It will be very dry this next week over western Colorado, where PW (right) remains well below average. This is due to the dry air mass (yellow above) being pushed overhead with the eastward movement of the High. During the first part of the week, surface winds will start to die down; however, by this weekend, elevated fire conditions are possible as a jet streak potentially sets up over the state again.

To the east, PW remains below average with some variation in model solutions by the end of the week. Either way, PW values will likely remain near or below normal (0.50 inches), which will keep rainfall out of the forecast. Stronger surface winds may mix down the surface later this week as the jet meanders, so there is a possibility for elevated fire conditions. This will be tracked in the daily FTBs through Wednesday.

Below is a quick look at the total precipitation that has fallen from May 1st to present. Much of western Colorado has received less than 4 inches of precipitation for the period, but a couple large precipitation events over the San Juan Mountains boosted them into the 6 to 8 inch range. Also, distinctive in the map is the bulls-eye over Yuma County. Extreme rainfall fell over that area on July 23rd, and 6.3 inches was observed in Wray. So, this added a significant amount to the total precipitation for the period.

Below the first image (middle) is the average precipitation from May to September from PRISM (30-year normal). Overall, Colorado had well below average precipitation for the season. This led to an extended and worsening drought (bottom image). At the start of the season, only 11% of the state was in D3-D4 category. That percentage has increased 38%, and now half of the state has reached the D3-D4 category. At the beginning of the season, only 23% of the state was under no drought conditions, but that dropped to 0% by August after a quiet monsoon season. Not surprisingly, this led to a very active fire season and two new fires (Pine Gulch and Cameron Peak) broke into the top 3 largest Colorado wildfires of all time.

 

Event #1: MondayTuesday (10/510/6)

No Apparent flood threat as the ridge breaks down and returns minimal moisture to state.

No map has been drawn since it is highly likely precipitation totals will remain below 0.50 inches, and possibly, no precipitation at all will be recorded for this event. Best chance for some accumulation will be along and near the northern half of the Continental Divide. A rain/snow mix may be possible due to cooler temperatures at the highest elevations. As expected, there is No Apparent flood threat issued.

FTO 09-24-2020: Elevated/Critical Fire Weather Forecast with only a Small Window for Precipitation

Issue Date: Thursday, September 24th, 2020
Issue Time: 3PM MDT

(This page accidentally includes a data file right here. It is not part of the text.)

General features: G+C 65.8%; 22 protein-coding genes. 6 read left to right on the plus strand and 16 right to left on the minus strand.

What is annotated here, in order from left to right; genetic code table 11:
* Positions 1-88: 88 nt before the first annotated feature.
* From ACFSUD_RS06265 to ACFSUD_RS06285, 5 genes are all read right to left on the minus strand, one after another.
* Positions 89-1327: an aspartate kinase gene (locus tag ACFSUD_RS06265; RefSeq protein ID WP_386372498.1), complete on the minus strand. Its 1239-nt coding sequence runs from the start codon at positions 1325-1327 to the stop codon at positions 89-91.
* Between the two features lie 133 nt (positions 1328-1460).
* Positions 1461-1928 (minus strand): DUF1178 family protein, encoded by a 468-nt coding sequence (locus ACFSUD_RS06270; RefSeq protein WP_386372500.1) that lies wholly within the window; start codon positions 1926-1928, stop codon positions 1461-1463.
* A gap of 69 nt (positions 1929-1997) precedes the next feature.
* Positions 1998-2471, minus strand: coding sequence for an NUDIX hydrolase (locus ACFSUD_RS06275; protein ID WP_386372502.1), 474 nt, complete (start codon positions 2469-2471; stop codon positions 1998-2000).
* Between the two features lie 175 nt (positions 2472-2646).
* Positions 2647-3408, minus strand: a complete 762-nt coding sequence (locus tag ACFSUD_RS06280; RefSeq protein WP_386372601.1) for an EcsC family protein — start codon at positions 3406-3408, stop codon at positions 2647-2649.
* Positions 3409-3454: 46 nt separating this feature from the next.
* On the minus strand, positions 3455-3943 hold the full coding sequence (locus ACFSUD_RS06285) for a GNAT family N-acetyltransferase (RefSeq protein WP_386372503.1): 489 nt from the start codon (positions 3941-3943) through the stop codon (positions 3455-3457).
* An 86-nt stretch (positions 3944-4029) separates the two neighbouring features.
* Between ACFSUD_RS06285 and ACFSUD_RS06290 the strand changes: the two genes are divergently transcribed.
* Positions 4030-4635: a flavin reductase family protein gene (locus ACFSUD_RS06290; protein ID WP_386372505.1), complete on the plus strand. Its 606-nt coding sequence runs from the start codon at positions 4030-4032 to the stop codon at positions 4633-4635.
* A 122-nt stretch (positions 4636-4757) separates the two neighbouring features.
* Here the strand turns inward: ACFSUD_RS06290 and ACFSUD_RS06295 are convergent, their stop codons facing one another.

Valid Dates: 9/25 – 10/9

The main weather concern over the next couple of days will be critical and elevated fire weather as the shortwave trough and associated jet move inland. This will help tighten the pressure gradient over the state and produce windy conditions on both Friday and Saturday. Elevated and critical fire weather are forecast within the pink dashed line below where high temperatures will help create low humidity as this relatively dry system approaches. A Red Flag Warning has already been issued for tomorrow over the northwest quadrant of the state.

Sometime on Saturday or early Sunday, a cold front will dig south as an omega block begins to set up over the western US. This is expected to help lower the fire danger and cool temperatures off for Sunday. This will also be the only window for precipitation chances to increase. Colorado should be on the east side of this feature next week, so increasing northwesterly flow aloft will help disturbances pass through the flow. Very dry air fills in behind the front, so no precipitation is forecast, just more seasonable temperatures.

Below is the GEFS PW anomaly (green is positive) and 850mb winds forecast for Saturday afternoon. There is a slight moisture increase along and right behind the front, but a lot of dry air behind that. That translates to a limited window for increased precipitation chances. Light precipitation will be possible along and behind the front as it passes overhead. The GEFS keeps conditions drier on Sunday, but the ECM has been trending towards a wetter solution as a stronger front develops over the state. Either way, there is No Apparent flood threat as the rainfall will likely be more stratiform in nature. For this event, areas east of the Continental Divide will have a greater chance for accumulation.

Event #2, more or less, is just to mark when the omega block begins to break down. This will be when the chances for precipitation return, and likely marks the beginning of cooler weather. Until then, expect dry conditions with on and off temperature fluctuations as cold fronts ever so often pass through the northwesterly flow. At least it will begin to feel more like fall this next week.

Event #1: SaturdaySunday (9/26 – 9/27)

No Apparent flood threat as a cold front drops through the state and will help generate lift for some showers.

Not much precipitation is expected for Event #1, and the majority of the accumulation will likely be over eastern Colorado. It’s also likely that we won’t reach 0.50 inches as the map indicates below. This polygon just marks the area with the greatest chance for measurable accumulation. If the system follows the GEFS solution, little to no rainfall is expected and the best chances for accumulation will be over the far eastern plains.  If the developing front is a little stronger and wetter, some accumulation can be expected over the Southeast Mountains and elevated ridges. Either way, there is No Apparent flood threat due to more stratiform precipitation being forecast. Expect temperatures to be cooler on Sunday and into next week, but not before some 90Fs over the lower elevations on Friday and Saturday.